Ethiopia

Ethiopia famine appeal - 11 million face famine in Ethiopia

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Delatu lives in South Wollo district, Ethiopia, with her seven children, but she has no means of feeding them. Her husband left in search of paid labour but in times of drought work is harder than ever to find. The last food stocks she kept in her home are gone; the bag is almost empty. Hungry, she and her children wait for food aid to arrive
Delatu is one of 11 million Ethiopians* whose lives are, at this moment, at severe risk from famine. Ethiopia is heading towards one of its most serious famine crises for decades. The situation is potentially even worse than 1984 when one million Ethiopians died, and has been exacerbated by armed conflicts in the region. At this time of year the grain stores in the country should be full. This year's harvest was virtually nil and last year's crop was long ago eaten or sold.

Where the drought hit hardest, no harvest came in. Lack of rain meant no fodder for the animals on which people depend for sustenance and income to survive. Despite some interventions with emergency fodder, livestock prices have collapsed and cattle are dying.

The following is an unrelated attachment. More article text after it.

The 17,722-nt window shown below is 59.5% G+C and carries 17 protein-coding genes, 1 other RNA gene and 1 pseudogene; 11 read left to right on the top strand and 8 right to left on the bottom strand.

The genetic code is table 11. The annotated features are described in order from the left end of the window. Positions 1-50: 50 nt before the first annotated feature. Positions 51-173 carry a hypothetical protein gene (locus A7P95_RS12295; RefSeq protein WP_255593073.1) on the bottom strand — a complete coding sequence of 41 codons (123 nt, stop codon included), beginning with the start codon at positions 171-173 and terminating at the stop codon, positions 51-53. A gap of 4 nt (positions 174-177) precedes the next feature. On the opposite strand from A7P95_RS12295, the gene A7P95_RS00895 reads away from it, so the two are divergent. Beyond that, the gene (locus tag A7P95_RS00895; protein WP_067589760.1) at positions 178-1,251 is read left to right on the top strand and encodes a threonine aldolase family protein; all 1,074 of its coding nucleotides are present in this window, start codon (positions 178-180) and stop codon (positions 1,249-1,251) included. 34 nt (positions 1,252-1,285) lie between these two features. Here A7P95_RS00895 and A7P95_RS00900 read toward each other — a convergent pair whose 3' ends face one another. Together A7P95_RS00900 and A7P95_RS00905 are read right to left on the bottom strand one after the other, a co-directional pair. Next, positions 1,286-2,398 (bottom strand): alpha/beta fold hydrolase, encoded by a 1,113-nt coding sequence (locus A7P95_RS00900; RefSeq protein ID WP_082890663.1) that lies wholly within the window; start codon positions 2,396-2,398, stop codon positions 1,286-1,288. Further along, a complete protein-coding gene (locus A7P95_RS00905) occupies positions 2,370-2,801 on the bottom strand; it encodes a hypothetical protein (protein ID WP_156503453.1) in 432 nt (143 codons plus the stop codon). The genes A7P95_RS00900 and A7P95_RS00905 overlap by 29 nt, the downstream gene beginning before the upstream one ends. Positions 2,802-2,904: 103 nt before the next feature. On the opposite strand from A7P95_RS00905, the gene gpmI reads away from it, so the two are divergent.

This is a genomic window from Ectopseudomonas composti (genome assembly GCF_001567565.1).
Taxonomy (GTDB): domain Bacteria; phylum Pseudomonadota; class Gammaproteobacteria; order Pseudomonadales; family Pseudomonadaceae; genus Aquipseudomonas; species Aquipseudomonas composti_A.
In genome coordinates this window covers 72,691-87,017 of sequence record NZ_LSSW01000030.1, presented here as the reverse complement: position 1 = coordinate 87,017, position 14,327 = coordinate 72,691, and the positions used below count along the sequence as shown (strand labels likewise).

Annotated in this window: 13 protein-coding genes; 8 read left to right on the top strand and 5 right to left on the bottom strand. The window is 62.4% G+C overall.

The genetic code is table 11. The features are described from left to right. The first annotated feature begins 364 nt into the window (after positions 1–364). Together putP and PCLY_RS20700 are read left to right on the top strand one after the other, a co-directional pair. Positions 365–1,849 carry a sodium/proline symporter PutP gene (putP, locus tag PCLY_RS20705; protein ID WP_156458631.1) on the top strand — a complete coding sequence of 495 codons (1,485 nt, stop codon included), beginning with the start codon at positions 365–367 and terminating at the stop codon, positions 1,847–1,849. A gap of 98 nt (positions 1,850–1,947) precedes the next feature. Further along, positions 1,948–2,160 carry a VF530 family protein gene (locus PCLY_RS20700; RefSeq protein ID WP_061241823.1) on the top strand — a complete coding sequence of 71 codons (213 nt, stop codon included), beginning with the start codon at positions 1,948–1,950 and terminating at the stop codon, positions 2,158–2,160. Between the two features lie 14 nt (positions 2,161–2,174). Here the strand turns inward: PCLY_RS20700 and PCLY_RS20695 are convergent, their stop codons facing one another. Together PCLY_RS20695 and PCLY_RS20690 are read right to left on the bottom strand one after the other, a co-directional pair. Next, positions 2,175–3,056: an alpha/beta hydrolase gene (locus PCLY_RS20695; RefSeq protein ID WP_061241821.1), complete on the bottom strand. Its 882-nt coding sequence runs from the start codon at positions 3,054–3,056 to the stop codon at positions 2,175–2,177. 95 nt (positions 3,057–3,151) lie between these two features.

Abdalah Abdi is an old man. His wife died last year from malnutrition. "We have nothing to eat" he said. "In 1984 we survived on international food aid, but now things are far worse than back then."

Dr Gro Harlem Brundtland, Director-General of the UN World Health Organisation said on 23 December "Widespread food shortages have appalling implications for people's health. To prevent it from worsening, the crisis must be tackled immediately through concerted, inter-sectoral action backed by sufficient funding."

CORD's partner organisations within EU-CORD**, ZOA Refugee Care and Woord Daad (Word and Deed), both from the Netherlands, have been working in Ethiopia for a number of years, assisting refugees and war displaced people. Because of their local knowledge and experience they are well placed to help meet some of the huge need in the country. They are currently working in South Wollo. Operations are managed in co-operation with local organisations.

The project initially needs =A340,000 to get enough food to 10,000 people to help them survive the next three months.

In the long term the project will help address the issues of chronic food insecurity and poverty for up to 100,000 people which will require =A3150,000.

Please give whatever you can.

For more information: http://www.cord.org.uk/home.html

Notes:

*World Food Programme report, 10th December 2002.

**EU-CORD, Christian Organisations in Relief and Development, was formed in 1998 with the goal of serving the poor more effectively and improving the conditions of disadvantaged people in the developing world. In 1999 a secretariat was set up in Brussels in order to help the members become more active in the institutions of the European Union. By 2001 the network had grown to 12 members from eight EU Member States with a total annual turnover of 127 million euro. top of page